In education, the CFDA plans to reinforce its existing scholarship initiatives, including the CFDA/Vogue Fashion Fund, the Fashion Incubator and the Education Summit, a two-year-old program that brings together faculty from the 21 American fashion schools. “Our first group of Incubator designers — half of them hadn’t downloaded QuickBooks,” said CFDA executive director Lisa Smilor, who came to the organisation in 1996 from Parsons the New School for Design. Now, Incubator designers are equipped with a basic understanding of business via mandatory classes run by MBA candidates at New York University's Stern School of Business.
The CFDA also aims to make it easier for top design students to find jobs and succeed in what is a highly competitive global industry by connecting them with brands (via a database of 64 vetted graduates called CFDA+) and offering them "Avenue to Industry" portfolio reviews, as well as the opportunity to attend more seminars, professional development workshops and panel discussions, like the fashion-tech event the organisation hosted in December with blue-chip Silicon Valley venture capital firm Andreessen Horowitz.
Finally, the CFDA is set to think more globally. In education, that means developing its relationships with international schools. “The students from Bunka have a different skill set than the students from [Central] Saint Martins than the knitters from Scotland,” said Smilor. “And everyone has said, it’s a global world, some of our American students are going to go abroad." It also means the organisation will increase its efforts to generate international exposure for more established American designers in the vein of its existing "Americans in Paris" and "Americans in China" programs. “Asia is more and more important,” said Bellaiche. “And if Asian buyers see a strong business in Europe, they are more likely to take a chance on a brand. The more the CFDA can do to make you and upcoming designers more visible internationally, the better.”
The CFDA has a number of existing partnerships, but the organisation's approach to these partnerships lacked a structured and strategic approach, the new plan reveals. “Some of the partnerships had been ad hoc because the CFDA was getting hit up every day with different offers,” said Sarah Willersdorf, principal at BCG. “We gave different suggestions on how to categorise [these partnerships], understand the value for the designers, how they should be priced and which should be strategic versus one-off.”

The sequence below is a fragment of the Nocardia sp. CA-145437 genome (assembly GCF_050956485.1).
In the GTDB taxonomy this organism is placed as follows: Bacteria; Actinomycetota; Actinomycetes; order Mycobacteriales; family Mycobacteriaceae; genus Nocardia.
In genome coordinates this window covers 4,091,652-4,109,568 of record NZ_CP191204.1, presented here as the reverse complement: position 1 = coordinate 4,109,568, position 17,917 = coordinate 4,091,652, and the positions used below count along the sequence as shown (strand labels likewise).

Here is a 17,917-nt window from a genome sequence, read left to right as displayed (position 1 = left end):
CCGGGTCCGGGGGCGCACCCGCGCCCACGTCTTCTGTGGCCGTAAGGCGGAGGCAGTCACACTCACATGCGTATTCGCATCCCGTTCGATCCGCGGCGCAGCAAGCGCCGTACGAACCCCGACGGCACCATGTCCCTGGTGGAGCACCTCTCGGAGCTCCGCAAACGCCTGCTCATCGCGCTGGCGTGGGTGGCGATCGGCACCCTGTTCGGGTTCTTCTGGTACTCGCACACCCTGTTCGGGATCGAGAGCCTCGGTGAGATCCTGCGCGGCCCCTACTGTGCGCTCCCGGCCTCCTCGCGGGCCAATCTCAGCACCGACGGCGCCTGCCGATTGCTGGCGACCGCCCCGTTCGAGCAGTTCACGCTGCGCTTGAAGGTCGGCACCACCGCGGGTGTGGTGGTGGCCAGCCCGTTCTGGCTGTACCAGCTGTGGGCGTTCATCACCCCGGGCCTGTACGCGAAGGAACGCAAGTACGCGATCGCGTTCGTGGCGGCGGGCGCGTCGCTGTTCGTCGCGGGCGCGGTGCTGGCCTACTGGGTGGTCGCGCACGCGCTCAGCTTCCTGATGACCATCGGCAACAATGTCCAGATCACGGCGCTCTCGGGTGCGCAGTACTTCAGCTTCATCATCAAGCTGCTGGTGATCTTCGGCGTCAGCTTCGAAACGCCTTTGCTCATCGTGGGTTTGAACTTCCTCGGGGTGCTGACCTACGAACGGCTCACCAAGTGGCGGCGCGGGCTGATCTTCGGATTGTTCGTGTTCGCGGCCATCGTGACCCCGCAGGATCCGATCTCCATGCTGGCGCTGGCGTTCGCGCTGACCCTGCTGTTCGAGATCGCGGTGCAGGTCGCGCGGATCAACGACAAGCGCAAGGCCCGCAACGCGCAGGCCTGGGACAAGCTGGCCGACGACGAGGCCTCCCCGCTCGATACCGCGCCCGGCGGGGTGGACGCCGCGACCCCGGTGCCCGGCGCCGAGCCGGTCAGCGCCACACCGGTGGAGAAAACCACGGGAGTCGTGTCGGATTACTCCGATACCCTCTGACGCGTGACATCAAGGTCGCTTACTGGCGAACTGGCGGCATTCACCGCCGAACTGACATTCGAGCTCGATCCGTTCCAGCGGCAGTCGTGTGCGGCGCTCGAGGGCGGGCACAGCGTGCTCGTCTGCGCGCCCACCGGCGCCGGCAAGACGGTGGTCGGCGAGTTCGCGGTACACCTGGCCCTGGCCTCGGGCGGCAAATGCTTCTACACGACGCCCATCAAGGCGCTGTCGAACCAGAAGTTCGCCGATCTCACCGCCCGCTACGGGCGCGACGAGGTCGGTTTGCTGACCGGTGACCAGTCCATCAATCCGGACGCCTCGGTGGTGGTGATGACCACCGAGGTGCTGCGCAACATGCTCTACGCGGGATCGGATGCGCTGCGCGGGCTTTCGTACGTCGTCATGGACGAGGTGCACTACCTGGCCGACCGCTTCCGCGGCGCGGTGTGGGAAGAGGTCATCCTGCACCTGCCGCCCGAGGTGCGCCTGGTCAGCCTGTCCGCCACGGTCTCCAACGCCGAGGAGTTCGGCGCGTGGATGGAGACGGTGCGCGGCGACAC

As part of the process with BCG, the organisation's many partnerships — with companies ranging from Google to Kohl’s — were fully evaluated and in many instances, extended. “The simple fact is that some partnerships should be extended into longer partnerships just so that every year you're not trying to hustle to close every contract,” said Adam Roth, the CFDA's director of strategic partnerships, who joined the organisation in the summer of 2013. "It also helps you think longer-term about the goals of the company you're working with.” Shop the Hangout, created in partnership with Google and launched in October 2013, was the first fresh initiative to be born from the new strategy.
The CFDA's partnerships also extend to what the organisation calls its Business Service Network, which offers members discounts on car services, hotels, supplies and others products and services. “Especially for emerging members, cash is tight and every dollar counts," said Willersdorf. "The CFDA had set up good packages for their members, but hadn’t spent enough time communicating them,” something Roth now aims to fix.
New York Manufacturing
The CFDA also plans to make it easier for designers — particularly New York-based emerging designers — to manufacture products locally, starting with the Fashion Manufacturing Initiative, an investment fund led by Theory chief executive Andrew Rosen. “I call it Fashion Fund for factories,” said Kolb. The fund (which has raised $500,000 from Ralph Lauren, $500,000 from Rosen, and $1 million from the New York City Economic Development Corporation, as well as smaller amounts from supporters like Rag & Bone) will offer grants to New York-based production facilities, so that they can invest in new equipment and upgrade old equipment. “We going to work to help drive business,” said Kolb. “We want established designers to feel like they can get designer-level quality here.”
“It’s clear that one thing that hinders local production is the tariffs that designers pay on fabrics that are being imported to the country — particularly the Italian fabrics,” Kolb continued. “We’ve begun to look at what are those actual costs, how do they apply to the different tariffs, and whether or not there is an opportunity as an industry to work with [the US government in] Washington to have them reduced.”
Each of these key areas of focus — New York Fashion Week, education, partnerships, local manufacturing — will be core to the CFDA’s strategy over the next five years. But, fundamentally, they will all help the organisation deliver on one central goal: supporting a designer at every stage of his or her career. Indeed, the "lifecycle of a designer" is something the team discusses regularly now. Ultimately, the CFDA aims to offer designers support during their student years, when they land their first job, when they launch their own labels, when those labels experience accelerated growth, and, finally, if and when they manage to build established businesses.
“Working with BCG was like working with a therapist,” said von Furstenberg. “I’ve been around for a long time, so I’ve done this before. This one was a successful effort. This actually helped.”